I want to disable the access to an app during a certain period of the day.

Is it possible to do something like this in Nginx?

if(hour > '04:00:00' && hour < '05:00:00') {
    root /var/www/maintenance;
} else {
    root /var/www/site;
  • I've just thought I could use a symlink and make a bash script to change it... but I'm still interested if it's possible directly in nginx
    – the_nuts
    May 1, 2017 at 15:12

3 Answers 3


I can only think of 2 ways of doing this (other than the cron changing the symlink):

1) http://nginx.org/en/docs/http/ngx_http_ssi_module.html#variables

2) Create a very small PHP/Python/Whatever app that returns 200 if not maintenance hours and 403 otherwise. Use the http auth module. http://nginx.org/en/docs/http/ngx_http_auth_request_module.html


Just create a bash script to update a file and set it as a cronjob, e.g:

#!/usr/bin/env bash


if [ "$SiteStatus" = "maintenance" ]; then
    echo "root /var/www/maintenance;" > $SiteStatusConfig
    echo "root /var/www/site;" > $SiteStatusConfig
nginx -s reload

Then just place into your nginx site config (replacing root directive):

include status.conf;

Then the cronjob:

0 4 * * * /opt/scripts/nginx-site-script.sh maintenance
0 5 * * * /opt/scripts/nginx-site-script.sh

Trying to do this in nginx, via an if statement and the like can slow nginx down as nginx evaluates the server block (stored in memory) with each request.


The approach I typically use for this is to include a downtime handler whenever I first enable an app in nginx. Here's example config:

location /app_1/ {
    proxy_set_header   Host             $host;
    proxy_set_header   X-Forwarded-For  $proxy_add_x_forwarded_for;
    error_page 502 =200 /502-app_1-maintenance.html;
location /502-app_1-maintenance.html {
    root /var/www/html/error;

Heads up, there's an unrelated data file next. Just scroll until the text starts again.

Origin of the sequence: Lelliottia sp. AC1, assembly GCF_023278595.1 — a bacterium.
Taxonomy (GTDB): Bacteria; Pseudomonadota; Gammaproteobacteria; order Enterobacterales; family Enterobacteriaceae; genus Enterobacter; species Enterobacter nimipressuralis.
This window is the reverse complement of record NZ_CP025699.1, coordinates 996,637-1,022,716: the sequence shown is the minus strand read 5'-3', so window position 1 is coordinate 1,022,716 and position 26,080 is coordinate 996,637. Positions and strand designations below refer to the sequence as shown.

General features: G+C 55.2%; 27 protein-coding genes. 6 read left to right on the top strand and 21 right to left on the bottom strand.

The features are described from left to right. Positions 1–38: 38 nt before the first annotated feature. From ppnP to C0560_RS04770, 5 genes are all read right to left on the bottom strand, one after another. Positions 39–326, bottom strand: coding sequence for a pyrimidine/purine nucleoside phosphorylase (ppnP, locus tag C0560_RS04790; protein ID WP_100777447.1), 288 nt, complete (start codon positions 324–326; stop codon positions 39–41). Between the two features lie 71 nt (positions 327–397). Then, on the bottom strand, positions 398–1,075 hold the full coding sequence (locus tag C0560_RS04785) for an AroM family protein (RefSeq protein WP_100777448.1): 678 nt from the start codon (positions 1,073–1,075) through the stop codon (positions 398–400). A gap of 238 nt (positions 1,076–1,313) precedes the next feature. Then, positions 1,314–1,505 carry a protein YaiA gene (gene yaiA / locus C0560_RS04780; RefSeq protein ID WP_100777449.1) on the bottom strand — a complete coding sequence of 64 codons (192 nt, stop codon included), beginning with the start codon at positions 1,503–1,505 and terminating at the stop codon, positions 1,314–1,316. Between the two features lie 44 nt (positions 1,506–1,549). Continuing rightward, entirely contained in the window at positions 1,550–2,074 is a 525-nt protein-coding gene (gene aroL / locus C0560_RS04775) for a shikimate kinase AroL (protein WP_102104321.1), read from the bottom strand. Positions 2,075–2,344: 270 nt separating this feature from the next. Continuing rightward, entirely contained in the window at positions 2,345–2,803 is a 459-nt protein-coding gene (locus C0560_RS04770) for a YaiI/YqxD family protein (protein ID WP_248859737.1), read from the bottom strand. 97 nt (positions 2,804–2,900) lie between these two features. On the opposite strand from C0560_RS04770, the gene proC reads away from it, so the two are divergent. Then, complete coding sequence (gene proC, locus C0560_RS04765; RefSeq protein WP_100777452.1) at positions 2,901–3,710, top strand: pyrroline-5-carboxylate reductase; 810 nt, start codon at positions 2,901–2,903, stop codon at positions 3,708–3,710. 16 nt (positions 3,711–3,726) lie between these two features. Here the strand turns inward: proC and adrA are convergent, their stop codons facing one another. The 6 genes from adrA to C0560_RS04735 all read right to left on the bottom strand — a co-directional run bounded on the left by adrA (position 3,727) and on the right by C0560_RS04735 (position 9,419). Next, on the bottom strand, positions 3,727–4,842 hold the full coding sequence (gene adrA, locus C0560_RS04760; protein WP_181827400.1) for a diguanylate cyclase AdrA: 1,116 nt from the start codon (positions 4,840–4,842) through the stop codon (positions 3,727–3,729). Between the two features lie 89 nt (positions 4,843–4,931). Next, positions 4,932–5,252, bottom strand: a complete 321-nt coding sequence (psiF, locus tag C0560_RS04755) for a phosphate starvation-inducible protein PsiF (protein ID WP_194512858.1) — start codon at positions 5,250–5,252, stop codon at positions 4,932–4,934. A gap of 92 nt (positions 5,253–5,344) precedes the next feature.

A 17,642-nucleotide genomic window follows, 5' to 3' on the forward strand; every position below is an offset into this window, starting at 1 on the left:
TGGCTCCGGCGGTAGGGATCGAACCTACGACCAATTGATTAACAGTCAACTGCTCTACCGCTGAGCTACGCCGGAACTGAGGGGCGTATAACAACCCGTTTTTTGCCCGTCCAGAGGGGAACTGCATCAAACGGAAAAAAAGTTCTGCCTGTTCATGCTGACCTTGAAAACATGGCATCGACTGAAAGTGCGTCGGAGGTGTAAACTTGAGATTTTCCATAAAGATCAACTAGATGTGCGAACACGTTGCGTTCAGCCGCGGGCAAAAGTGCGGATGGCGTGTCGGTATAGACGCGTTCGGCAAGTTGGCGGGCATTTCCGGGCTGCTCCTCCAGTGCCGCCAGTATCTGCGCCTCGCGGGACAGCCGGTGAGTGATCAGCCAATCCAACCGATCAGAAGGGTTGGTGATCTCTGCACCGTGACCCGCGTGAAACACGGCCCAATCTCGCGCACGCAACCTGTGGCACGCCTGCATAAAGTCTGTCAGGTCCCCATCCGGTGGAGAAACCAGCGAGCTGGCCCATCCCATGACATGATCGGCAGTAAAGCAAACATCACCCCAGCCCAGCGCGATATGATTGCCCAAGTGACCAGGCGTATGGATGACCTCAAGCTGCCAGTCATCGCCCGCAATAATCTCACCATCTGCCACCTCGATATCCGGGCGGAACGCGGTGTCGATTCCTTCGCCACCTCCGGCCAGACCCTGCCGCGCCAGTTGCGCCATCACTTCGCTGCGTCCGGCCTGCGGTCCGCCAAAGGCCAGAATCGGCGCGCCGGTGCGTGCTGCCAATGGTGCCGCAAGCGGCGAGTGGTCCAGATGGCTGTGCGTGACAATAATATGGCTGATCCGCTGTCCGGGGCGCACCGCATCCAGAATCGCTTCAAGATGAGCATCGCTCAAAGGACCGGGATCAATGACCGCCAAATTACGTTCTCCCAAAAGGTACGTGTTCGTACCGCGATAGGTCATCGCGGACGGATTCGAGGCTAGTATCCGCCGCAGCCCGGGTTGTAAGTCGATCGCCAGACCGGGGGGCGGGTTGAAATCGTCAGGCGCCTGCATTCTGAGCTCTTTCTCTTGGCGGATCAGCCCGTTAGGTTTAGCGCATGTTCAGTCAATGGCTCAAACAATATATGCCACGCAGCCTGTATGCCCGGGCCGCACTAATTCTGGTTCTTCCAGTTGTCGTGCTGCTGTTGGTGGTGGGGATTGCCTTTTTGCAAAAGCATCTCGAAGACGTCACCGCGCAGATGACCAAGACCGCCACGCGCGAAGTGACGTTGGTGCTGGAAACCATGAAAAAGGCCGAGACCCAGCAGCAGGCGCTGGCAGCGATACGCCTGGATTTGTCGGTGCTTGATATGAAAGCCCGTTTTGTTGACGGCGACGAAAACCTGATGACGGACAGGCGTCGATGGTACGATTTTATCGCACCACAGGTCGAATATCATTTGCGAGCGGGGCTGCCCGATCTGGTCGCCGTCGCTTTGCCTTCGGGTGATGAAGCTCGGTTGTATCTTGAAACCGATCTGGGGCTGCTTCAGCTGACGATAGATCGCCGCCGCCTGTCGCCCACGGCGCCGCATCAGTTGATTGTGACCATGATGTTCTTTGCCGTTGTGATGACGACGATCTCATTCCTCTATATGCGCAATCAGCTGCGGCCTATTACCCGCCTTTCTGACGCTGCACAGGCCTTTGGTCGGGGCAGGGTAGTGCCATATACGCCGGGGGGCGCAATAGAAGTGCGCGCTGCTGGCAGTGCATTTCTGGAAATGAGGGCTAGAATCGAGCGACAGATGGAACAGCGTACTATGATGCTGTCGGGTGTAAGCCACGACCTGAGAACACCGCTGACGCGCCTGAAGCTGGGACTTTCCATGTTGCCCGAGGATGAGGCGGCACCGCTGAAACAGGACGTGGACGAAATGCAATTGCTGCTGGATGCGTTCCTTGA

try_files $uri /502-app_1-maintenance.html;

Whenever nginx cannot connect to app_1 on port 8001, it produces a 502 error. That error is redirected via error_page 502 =200 /502-app_1-maintenance.html; to a custom page in the second location block that contains a simple "App 1 Under Maintenance" message. Visitors will get this custom "Under Maintenance" page any time app_1 is down. That seamlessly handles unscheduled as well as scheduled downtimes.

In this example, the response code to the user for this maintenance page is a 200 (OK), however, you can change that to an error response if you prefer by changing =200 to the return code of your choice.

You can also add a bit of javascript to have the page reload periodically. Since the url of the maintenance page is the same as the app's url, when app_1 comes back online, it will replace the maintenance page on the next auto-reload.

In your case, since you want to disable public access during certain times, you could combine this nginx configuration with a scheduled app shutdown via crontab. If you wanted, you could then bring your app up on a different port while you perform maintenance. As long as it's not listening on its usual port, visitors will see the Under Maintenance page.

You must log in to answer this question.

Not the answer you're looking for? Browse other questions tagged .